In the United States, for the first time since 1933, you do not have to earn more then $200k annually or be a millionaire to invest in startups. As long as the startup raises less than fifty million dollars annually, anyone can now get into the game at the ground level.
In the past, crowdfunding has been limited to pledging donations or pre-ordering products, on platforms, such as Kickstarter and Indiegogo. This has provided some capital for startups to complete product development and to manufacture their offerings. As of June 19th, 2015, Regulation A+ has made it legal to crowdfund actual investments and these investments can take place inexpensively on online platforms such as StartEngine and SeedInvest.
Although startups will have to follow strict rules and be transparent about what the business opportunity entails, outlier success stories tend to blind any investors to the huge inherent risk in new entrepreneurial endeavors. Inexperienced investors may therefore run the risk of being strung along. An investment opportunity can be completely legitimate and still fool even the smartest people since human perceptions of inherent risk and reward are distorted. Just take notice of the number of lottery tickets that are sold.
Studies of Silicon Valley venture capital firms show that eighty-two percent of first-time venture capital funded entrepreneurs fail and Stanford studies show that three-fourths of those remaining become the "Walking Dead," providing less than a four-fold return. Only one in four successes are labeled "Unicorns," that provide twelve fold or more returns on the initial investment. The prospective return is less than what the stock market would provide and, as we know, even those investments are deemed to be iffy.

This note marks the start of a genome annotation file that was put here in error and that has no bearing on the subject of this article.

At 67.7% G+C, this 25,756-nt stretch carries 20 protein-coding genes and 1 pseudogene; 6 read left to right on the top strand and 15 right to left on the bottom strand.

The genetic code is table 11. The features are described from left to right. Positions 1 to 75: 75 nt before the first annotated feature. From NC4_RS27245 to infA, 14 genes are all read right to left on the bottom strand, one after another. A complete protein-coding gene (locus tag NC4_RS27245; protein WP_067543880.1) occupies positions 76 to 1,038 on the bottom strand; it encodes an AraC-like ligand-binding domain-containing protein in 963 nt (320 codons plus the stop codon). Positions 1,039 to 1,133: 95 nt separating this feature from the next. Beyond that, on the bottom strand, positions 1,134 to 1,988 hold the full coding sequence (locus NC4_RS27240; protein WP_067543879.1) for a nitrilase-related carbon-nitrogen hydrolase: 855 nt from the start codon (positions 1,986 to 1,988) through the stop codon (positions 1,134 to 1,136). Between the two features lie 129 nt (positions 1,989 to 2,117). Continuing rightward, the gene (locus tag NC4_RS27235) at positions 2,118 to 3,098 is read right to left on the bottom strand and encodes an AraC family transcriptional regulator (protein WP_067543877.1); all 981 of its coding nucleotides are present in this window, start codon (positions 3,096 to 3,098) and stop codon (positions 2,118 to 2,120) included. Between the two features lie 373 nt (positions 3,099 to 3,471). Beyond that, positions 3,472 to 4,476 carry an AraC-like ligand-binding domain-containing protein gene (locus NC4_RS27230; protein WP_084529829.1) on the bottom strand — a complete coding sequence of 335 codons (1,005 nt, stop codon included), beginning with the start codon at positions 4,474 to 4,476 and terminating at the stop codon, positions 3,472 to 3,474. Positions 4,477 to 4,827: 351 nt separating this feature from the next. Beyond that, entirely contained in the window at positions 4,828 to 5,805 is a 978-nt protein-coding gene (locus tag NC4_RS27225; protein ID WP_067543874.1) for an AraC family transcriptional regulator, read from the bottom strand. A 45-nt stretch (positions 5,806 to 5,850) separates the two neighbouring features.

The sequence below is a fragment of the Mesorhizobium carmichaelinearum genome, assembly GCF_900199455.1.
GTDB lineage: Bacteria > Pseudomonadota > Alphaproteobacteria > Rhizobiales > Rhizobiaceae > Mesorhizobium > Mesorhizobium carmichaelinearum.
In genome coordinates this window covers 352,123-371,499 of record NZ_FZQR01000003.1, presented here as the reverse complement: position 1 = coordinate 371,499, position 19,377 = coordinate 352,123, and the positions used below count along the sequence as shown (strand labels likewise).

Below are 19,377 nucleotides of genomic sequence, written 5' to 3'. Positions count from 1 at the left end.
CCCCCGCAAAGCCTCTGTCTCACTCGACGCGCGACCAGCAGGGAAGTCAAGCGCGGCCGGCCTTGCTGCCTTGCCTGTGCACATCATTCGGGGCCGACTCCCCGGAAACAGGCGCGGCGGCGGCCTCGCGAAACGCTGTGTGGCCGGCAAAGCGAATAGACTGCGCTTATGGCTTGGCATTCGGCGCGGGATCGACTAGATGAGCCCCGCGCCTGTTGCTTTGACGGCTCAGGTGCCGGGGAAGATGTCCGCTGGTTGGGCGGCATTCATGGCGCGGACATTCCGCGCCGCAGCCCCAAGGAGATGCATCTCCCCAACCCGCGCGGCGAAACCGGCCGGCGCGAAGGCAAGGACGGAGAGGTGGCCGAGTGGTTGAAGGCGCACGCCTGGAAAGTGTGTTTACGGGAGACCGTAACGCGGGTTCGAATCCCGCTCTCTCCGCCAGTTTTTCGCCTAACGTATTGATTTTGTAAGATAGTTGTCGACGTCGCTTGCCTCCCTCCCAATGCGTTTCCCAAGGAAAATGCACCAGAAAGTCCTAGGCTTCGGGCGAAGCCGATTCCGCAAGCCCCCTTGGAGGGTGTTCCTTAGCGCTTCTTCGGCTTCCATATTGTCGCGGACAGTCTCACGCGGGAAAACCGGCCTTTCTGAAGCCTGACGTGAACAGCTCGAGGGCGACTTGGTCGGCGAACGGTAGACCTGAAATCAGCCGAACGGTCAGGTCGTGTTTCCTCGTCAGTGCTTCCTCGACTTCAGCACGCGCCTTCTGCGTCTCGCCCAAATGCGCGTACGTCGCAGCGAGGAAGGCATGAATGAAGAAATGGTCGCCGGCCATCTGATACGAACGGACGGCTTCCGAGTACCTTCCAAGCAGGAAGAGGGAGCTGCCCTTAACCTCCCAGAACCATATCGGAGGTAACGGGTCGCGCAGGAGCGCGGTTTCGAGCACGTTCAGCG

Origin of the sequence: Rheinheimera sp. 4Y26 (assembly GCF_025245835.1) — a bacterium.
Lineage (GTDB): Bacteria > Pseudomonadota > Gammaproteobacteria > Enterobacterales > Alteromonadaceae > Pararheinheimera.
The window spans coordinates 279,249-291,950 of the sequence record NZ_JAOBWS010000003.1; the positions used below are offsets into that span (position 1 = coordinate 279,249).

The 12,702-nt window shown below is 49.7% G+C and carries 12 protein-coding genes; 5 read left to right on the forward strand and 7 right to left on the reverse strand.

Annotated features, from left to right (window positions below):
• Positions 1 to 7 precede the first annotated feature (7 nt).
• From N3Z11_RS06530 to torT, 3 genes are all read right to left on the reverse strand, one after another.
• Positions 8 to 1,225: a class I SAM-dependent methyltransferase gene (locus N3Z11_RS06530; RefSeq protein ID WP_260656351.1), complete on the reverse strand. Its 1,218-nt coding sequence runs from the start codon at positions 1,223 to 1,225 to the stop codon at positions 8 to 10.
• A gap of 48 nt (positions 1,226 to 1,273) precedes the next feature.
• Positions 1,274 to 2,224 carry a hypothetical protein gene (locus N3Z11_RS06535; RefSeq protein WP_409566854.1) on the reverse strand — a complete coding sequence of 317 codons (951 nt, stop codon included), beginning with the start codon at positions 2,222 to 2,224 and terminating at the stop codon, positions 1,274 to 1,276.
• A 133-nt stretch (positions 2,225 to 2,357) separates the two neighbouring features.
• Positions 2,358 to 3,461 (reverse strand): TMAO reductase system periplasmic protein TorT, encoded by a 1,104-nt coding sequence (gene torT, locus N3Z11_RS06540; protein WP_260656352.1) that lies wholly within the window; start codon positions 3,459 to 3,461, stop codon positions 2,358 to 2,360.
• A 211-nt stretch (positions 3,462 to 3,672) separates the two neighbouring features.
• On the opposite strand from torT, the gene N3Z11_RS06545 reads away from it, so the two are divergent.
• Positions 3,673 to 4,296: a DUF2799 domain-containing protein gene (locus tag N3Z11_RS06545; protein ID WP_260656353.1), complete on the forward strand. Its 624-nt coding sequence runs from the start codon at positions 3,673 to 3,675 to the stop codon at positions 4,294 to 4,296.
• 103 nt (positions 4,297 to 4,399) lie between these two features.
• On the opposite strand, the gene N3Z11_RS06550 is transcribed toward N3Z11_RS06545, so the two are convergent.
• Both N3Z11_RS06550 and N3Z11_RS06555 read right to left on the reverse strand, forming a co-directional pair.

If startups investments seem to be a gamble, it's because they are a gamble. In the first phases, only friends, fools and family can be convinced to invest. Knowing the entrepreneur personally provides some illusory sense of a guarantee that things will work out all right. However, if not personally related to the entrepreneur, what will then provide strangers with some level of guarantee for their investment beside illegal inside trading?
So, should a right-minded relatively inexperienced person stay clear of investing in startups? As with most things the answer is, it depends. Startups traditionally pass through four main phases: Proof of Principle, Proof of Concept, Proof of Market and Proof of Profit, as well as management and scalability. After completion of each phase, one then knows if that part of the business opportunity works or need rethinking or a complete pivot. If it works, risk has effectively been decreased and value of the startup increased.
As an investor, the challenge is to balance one's personal risk-attitude with the nature of the venture and the phase in which one wishes to invest. There are three important types of risk: Market, Technology and Execution risk. To mitigate these, startups have three principal types of assets to their disposal: Financial, Human and Social Capital.
As the startup builds and applies its relevant assets to address the most critical risks, these risks are reduced and the value of the startup is increased. For any investor, the challenge is to compare risk with assets for the phase that the startup is in and then, and only then, decide to invest or wait for the risk to decrease. However, at the same time, one will observe the price of the startup going up, so, there really is no free lunch here and a balancing act will be required at all stages of development to maximize one's investment opportunity.